The Multiverse of Madness finds a strong way to reveal a key part of Doctor Strange’s background, after the first film decided not to include it.
The original Doctor Strange movie omitted a key part of the character’s background, apparently for the sake of expediency. Strange’s sister Donna, who drowned when he was a boy, played a vital role in his decision to become a surgeon, as well as his need to control and his overall coldness. A scene was shot covering her death in the first film, but cut before the initial release, leaving Donna an open question as far as the Marvel Cinematic Universe was concerned.
Doctor Strange in the Multiverse of Madness takes steps to address the omission, which is telling considering how full the plot is. With narrative threads packing it to the rafters, the film still found a way to address the question of Donna and her impact on Strange’s life. Not only that, but it did so in a way that enhanced The Multiverse of Madness instead of just hearkening back to Doctor Strange.
Donna’s story was first revealed in the comics in 1992’s Doctor Strange, Sorcerer Supreme #45. It revealed that Stephen Strange first became interested in medicine while treating her for an injury. Some time after that, the pair went swimming together, and Donna suffered a cramp. She drowned before her brother could get to her. That tempered his earlier enthusiasm for medicine with both a detached nature and a huge streak of control freak in him.
All of which was on display in the original Doctor Strange without Donna’s story being present. Director Scott Derrickson felt it was important – and even shot a flashback scene of Donna’s death according to a 2016 interview with Collider – but ultimately chose to excise it. Instead, he focused on Strange’s relationship with Christine Palmer and the shattering damage to his hands, which launches him on the path to becoming Sorcerer Supreme. Adding Donna’s death to that, while helpful, wasn’t necessary for the character.
The same justification could easily apply to The Multiverse of Madness, which carries a much heavier narrative load with much more significant implications for the larger MCU. Wanda Maximoff plays as much a part of the narrative as Strange, and when concepts like The Illuminati are added, room for unnecessary ideas becomes very sparse. Furthermore, Donna has the same problem here that she did in the first movie: she’s not necessary to make the point, especially since the story concerns Strange firmly putting the past behind him.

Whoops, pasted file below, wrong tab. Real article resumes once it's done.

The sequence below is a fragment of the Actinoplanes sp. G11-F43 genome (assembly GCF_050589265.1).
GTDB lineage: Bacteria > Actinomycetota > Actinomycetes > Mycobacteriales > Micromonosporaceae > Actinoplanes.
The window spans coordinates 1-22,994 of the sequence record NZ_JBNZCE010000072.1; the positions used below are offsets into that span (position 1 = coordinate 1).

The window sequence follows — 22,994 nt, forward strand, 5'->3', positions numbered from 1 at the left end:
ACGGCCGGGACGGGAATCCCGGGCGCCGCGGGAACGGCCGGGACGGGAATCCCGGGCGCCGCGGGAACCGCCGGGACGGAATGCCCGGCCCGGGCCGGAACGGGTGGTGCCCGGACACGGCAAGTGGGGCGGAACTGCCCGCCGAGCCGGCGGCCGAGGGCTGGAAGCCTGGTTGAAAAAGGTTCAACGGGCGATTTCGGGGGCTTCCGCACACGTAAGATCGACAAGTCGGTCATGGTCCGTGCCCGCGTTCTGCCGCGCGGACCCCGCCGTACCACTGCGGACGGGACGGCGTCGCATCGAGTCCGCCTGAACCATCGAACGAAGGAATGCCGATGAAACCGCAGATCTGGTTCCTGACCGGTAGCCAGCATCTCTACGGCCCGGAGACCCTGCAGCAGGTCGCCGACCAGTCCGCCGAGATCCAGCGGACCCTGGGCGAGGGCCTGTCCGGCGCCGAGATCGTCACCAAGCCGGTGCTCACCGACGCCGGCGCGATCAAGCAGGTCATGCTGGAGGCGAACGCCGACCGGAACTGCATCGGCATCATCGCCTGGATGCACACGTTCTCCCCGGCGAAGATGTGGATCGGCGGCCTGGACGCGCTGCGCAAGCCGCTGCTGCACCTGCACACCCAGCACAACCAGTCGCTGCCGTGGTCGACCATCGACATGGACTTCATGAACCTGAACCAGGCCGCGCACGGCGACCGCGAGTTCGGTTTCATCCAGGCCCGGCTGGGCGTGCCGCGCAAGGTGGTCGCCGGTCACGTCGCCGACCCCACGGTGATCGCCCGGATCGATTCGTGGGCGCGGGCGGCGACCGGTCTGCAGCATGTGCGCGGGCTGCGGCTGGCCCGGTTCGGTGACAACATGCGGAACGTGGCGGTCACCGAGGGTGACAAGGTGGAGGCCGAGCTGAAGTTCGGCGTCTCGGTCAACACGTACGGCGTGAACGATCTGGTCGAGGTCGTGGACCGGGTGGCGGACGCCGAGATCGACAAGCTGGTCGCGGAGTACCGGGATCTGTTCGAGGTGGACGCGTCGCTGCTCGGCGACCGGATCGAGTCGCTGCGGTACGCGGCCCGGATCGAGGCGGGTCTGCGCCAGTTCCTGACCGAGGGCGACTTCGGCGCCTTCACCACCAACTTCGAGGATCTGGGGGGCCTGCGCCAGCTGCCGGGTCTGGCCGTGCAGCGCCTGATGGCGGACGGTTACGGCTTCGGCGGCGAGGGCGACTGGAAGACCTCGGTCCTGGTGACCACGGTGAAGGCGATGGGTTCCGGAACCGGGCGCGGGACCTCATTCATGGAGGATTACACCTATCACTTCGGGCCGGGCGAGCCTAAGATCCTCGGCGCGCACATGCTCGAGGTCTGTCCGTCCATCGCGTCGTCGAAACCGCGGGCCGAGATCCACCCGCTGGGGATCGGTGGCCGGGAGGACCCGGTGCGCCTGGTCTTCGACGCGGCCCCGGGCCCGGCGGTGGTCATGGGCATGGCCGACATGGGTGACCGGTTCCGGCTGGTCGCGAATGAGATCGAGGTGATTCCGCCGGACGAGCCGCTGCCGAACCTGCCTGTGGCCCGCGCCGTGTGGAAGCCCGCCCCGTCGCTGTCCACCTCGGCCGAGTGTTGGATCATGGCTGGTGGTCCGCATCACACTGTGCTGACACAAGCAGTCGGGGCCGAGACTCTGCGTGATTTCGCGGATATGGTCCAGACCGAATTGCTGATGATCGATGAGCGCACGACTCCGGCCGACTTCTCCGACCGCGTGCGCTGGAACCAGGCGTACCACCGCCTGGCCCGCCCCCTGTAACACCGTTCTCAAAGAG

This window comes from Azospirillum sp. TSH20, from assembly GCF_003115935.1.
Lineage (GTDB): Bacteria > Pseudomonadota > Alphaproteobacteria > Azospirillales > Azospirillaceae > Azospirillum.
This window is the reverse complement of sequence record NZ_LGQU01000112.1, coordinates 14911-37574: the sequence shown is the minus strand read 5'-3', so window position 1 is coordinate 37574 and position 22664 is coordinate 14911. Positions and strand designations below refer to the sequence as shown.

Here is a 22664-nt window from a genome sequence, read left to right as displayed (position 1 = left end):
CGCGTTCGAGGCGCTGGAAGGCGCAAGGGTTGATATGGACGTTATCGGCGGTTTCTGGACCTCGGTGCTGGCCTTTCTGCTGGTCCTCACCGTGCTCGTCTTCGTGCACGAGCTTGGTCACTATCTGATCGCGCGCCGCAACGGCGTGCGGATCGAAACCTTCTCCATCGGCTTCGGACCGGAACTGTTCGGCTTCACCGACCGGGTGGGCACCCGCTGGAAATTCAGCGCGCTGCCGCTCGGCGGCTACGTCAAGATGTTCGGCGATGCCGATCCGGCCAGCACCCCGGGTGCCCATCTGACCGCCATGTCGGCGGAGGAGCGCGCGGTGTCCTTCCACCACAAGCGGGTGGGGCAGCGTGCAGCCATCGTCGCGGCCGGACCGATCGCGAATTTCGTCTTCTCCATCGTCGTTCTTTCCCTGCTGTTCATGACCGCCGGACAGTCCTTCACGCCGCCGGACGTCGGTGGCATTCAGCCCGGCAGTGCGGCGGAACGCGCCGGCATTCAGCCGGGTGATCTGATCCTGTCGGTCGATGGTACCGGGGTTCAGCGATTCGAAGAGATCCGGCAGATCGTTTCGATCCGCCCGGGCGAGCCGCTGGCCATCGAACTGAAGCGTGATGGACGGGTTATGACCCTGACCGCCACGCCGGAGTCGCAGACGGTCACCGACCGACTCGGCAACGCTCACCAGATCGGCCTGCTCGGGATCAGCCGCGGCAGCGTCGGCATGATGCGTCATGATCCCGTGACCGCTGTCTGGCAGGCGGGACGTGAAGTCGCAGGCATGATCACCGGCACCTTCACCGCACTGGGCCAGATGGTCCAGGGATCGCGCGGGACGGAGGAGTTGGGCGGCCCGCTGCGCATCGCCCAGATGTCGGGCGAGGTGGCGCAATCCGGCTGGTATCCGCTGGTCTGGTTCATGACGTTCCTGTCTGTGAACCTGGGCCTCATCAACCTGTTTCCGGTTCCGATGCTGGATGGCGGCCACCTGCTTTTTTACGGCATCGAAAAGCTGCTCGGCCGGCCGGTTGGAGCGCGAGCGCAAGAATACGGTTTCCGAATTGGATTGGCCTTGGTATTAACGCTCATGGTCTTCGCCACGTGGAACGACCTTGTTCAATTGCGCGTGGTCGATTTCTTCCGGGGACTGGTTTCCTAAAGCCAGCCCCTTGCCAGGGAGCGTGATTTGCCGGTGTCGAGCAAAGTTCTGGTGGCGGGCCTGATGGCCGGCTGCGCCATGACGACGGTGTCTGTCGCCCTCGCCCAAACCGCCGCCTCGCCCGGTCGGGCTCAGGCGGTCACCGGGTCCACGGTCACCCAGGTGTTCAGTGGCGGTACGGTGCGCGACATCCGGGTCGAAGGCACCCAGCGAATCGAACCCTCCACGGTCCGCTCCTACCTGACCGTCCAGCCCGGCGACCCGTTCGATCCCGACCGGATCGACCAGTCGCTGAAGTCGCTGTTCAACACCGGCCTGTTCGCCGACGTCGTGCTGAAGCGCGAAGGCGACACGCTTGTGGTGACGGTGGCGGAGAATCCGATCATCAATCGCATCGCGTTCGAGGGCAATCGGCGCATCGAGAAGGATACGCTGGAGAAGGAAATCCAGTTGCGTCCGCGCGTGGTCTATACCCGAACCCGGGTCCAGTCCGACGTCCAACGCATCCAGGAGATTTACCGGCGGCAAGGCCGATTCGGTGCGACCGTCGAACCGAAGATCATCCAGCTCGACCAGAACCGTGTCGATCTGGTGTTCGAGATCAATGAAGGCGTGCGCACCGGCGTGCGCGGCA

And yet director Sam Raimi finds a way to insert it at the perfect time. Strange and Christine are thrown into an alternate universe: one destroyed by an incursion. There, they seek out that universe’s surviving Doctor Strange, who has been corrupted by the Darkhold spell book, and in many ways, is quite mad. The Prime Strange makes a connection with him by mentioning the death of Donna, as well as revising a few details in the MCU. Here, she fell through the icy surface of a pond. The moment allows the two Stranges to connect and speak with an intimacy they never could otherwise.
It may also suggest more than just a shared experience. Donna’s death could be an absolute point – a place on the timeline that can’t be altered without threatening that reality – and might cause a problem if Strange or one of his variants tries to change it. The MCU already covered that contingency in What If…? Season 1, Episode 4, “What If… Doctor Strange Lost His Heart Instead of His Hands?” That variant watched Christine die and couldn’t live with the loss. But The Multiverse of Madness ended with Strange finding peace with Christine, and letting her go. Donna may be an entirely different story, and with Raimi’s elegant callback to her death, the Multiverse now has something entirely new with which to torture him.